The question many have regarding training is “How many days a week should one exercise to achieve results?”  To achieve strength gains, one needs two important factors.

  1. The progressive resistive exercises need to stress the muscles maximally to stimulate physiological adaptation.
  2. Sufficient recovery time is needed to permit tissue repair and building without overcompensation, resulting in larger and stronger muscles.

A recent study revealed the affects of twice-a-week and three-times-a-week strength training on the participant’s body compensation.  The findings revealed the three times a week exercisers gained 2.5 pounds of lean muscle weight and lost 4.6 pounds of fat weight.

Surprisingly,the men and women who trained twice a week for eight weeks experienced 88 % of the muscle gain and 87 % of the fat loss, compared to those who trained three times a week.

Another study involved three groups of adults and senior subjects with an average age of 50, who strength trained weekly, twice weekly and three days weekly for 10 weeks.

The three-day-per-week exercisers increased strength an average  21.2 %, while the once and-twice- weekly  trainees increased  strength 15.5 %.  The once-and-twice-weekly trainees gained 73 % as much strength improvement as the three-day trainees.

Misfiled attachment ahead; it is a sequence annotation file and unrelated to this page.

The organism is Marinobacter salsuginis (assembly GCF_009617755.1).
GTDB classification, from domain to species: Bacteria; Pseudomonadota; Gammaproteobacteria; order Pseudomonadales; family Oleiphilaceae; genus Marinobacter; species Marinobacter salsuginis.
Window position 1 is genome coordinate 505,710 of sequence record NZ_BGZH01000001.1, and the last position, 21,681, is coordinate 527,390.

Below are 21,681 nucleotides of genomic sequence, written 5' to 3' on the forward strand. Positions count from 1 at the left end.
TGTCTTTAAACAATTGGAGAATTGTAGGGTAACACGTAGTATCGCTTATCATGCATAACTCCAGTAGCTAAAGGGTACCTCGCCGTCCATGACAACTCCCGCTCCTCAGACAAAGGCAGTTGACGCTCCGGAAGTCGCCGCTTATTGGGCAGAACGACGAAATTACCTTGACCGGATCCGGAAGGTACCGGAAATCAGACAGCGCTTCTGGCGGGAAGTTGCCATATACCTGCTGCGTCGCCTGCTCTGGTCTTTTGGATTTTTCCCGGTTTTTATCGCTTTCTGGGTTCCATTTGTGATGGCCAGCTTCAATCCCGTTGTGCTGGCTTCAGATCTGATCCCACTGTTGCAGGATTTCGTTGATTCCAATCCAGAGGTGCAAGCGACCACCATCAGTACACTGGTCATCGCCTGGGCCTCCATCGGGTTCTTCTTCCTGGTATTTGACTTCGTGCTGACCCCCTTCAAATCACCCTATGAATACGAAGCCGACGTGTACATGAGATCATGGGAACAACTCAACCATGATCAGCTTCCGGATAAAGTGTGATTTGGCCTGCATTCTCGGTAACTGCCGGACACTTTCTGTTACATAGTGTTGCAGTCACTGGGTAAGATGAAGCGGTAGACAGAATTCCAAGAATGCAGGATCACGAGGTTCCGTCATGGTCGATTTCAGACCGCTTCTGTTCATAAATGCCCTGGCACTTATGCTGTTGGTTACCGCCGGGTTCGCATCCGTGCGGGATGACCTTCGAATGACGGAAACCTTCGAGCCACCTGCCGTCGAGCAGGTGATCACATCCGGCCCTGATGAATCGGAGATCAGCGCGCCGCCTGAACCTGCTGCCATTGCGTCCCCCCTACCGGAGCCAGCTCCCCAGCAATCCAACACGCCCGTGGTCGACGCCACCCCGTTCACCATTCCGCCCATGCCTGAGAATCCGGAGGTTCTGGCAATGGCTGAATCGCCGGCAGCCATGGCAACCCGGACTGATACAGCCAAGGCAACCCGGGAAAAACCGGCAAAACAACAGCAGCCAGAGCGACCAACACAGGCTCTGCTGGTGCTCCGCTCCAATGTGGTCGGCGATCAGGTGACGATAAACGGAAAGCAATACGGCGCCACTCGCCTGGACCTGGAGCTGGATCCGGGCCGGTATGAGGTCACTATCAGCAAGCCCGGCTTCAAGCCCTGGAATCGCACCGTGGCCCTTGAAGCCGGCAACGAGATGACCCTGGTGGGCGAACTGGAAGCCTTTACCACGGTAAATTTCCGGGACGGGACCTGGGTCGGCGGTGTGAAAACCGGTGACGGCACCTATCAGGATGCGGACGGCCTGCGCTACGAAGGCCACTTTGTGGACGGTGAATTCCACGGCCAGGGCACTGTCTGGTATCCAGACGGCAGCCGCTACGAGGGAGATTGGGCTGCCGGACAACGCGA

Studies have shown strength gains in beginners are less, possibly because of the large motor learning components.

Increases in muscle strength may be more dependent on training frequency than on improvements in body composition.  Therefore, beginners probably should strength train three times a week for 6-8 weeks before considering decreasing to one or two times a week.

Due to busy schedules, individuals may want to consider different strength training options.  However, as noted earlier, strength training needs to stress muscles maximally while progressing the  resistance.  Using the same weights for each session will not obtain significant results over time.

One may want to discuss their strength-training goals with a sports trainer or physical therapist to determine the best frequency of exercise.  A well-balanced conditioning program needs strength training along with flexibility and endurance (aerobic exercises).